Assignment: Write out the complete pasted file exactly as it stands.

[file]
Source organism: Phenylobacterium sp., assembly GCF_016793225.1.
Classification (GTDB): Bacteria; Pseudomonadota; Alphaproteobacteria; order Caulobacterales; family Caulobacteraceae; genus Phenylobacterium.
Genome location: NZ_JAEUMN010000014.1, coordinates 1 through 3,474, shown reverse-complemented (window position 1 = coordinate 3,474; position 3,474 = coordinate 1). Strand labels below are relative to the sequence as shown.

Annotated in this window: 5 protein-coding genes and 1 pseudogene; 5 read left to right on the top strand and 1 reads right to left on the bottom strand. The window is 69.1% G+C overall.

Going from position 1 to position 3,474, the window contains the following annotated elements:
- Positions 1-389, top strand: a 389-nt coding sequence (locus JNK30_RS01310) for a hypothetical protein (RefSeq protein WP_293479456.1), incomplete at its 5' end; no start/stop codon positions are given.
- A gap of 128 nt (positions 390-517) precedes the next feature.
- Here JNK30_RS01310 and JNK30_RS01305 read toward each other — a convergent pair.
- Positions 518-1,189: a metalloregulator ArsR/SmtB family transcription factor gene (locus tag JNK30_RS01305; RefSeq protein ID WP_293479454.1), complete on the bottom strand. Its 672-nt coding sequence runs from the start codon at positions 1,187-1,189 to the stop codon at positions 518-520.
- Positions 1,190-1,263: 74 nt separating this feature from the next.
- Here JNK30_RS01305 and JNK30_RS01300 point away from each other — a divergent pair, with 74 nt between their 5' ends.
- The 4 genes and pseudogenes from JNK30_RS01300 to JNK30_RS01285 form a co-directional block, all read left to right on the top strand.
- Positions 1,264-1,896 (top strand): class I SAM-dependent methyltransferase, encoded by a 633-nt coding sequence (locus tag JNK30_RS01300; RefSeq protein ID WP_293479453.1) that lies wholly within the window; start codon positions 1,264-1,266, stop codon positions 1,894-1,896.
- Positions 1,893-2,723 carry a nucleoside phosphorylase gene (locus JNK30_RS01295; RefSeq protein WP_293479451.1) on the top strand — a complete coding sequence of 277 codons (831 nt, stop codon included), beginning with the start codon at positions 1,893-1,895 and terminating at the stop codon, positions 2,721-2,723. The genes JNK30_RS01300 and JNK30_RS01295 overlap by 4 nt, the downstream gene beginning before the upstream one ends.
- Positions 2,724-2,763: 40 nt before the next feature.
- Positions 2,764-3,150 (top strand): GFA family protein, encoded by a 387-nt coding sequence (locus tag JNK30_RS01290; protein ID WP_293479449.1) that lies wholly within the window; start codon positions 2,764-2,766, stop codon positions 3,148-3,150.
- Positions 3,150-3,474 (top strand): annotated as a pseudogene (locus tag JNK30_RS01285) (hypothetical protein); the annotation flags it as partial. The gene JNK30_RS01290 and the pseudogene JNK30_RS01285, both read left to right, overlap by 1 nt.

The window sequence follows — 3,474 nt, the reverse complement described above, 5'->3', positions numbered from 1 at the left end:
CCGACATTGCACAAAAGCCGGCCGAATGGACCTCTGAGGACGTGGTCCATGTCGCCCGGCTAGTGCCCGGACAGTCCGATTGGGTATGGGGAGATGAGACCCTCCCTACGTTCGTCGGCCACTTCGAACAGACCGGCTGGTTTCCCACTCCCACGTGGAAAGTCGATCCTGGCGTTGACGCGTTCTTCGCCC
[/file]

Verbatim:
Source organism: Phenylobacterium sp., assembly GCF_016793225.1.
Classification (GTDB): Bacteria; Pseudomonadota; Alphaproteobacteria; order Caulobacterales; family Caulobacteraceae; genus Phenylobacterium.
Genome location: NZ_JAEUMN010000014.1, coordinates 1 through 3,474, shown reverse-complemented (window position 1 = coordinate 3,474; position 3,474 = coordinate 1). Strand labels below are relative to the sequence as shown.

Annotated in this window: 5 protein-coding genes and 1 pseudogene; 5 read left to right on the top strand and 1 reads right to left on the bottom strand. The window is 69.1% G+C overall.

Going from position 1 to position 3,474, the window contains the following annotated elements:
- Positions 1-389, top strand: a 389-nt coding sequence (locus JNK30_RS01310) for a hypothetical protein (RefSeq protein WP_293479456.1), incomplete at its 5' end; no start/stop codon positions are given.
- A gap of 128 nt (positions 390-517) precedes the next feature.
- Here JNK30_RS01310 and JNK30_RS01305 read toward each other — a convergent pair.
- Positions 518-1,189: a metalloregulator ArsR/SmtB family transcription factor gene (locus tag JNK30_RS01305; RefSeq protein ID WP_293479454.1), complete on the bottom strand. Its 672-nt coding sequence runs from the start codon at positions 1,187-1,189 to the stop codon at positions 518-520.
- Positions 1,190-1,263: 74 nt separating this feature from the next.
- Here JNK30_RS01305 and JNK30_RS01300 point away from each other — a divergent pair, with 74 nt between their 5' ends.
- The 4 genes and pseudogenes from JNK30_RS01300 to JNK30_RS01285 form a co-directional block, all read left to right on the top strand.
- Positions 1,264-1,896 (top strand): class I SAM-dependent methyltransferase, encoded by a 633-nt coding sequence (locus tag JNK30_RS01300; RefSeq protein ID WP_293479453.1) that lies wholly within the window; start codon positions 1,264-1,266, stop codon positions 1,894-1,896.
- Positions 1,893-2,723 carry a nucleoside phosphorylase gene (locus JNK30_RS01295; RefSeq protein WP_293479451.1) on the top strand — a complete coding sequence of 277 codons (831 nt, stop codon included), beginning with the start codon at positions 1,893-1,895 and terminating at the stop codon, positions 2,721-2,723. The genes JNK30_RS01300 and JNK30_RS01295 overlap by 4 nt, the downstream gene beginning before the upstream one ends.
- Positions 2,724-2,763: 40 nt before the next feature.
- Positions 2,764-3,150 (top strand): GFA family protein, encoded by a 387-nt coding sequence (locus tag JNK30_RS01290; protein ID WP_293479449.1) that lies wholly within the window; start codon positions 2,764-2,766, stop codon positions 3,148-3,150.
- Positions 3,150-3,474 (top strand): annotated as a pseudogene (locus tag JNK30_RS01285) (hypothetical protein); the annotation flags it as partial. The gene JNK30_RS01290 and the pseudogene JNK30_RS01285, both read left to right, overlap by 1 nt.

The window sequence follows — 3,474 nt, the reverse complement described above, 5'->3', positions numbered from 1 at the left end:
CCGACATTGCACAAAAGCCGGCCGAATGGACCTCTGAGGACGTGGTCCATGTCGCCCGGCTAGTGCCCGGACAGTCCGATTGGGTATGGGGAGATGAGACCCTCCCTACGTTCGTCGGCCACTTCGAACAGACCGGCTGGTTTCCCACTCCCACGTGGAAAGTCGATCCTGGCGTTGACGCGTTCTTCGCCC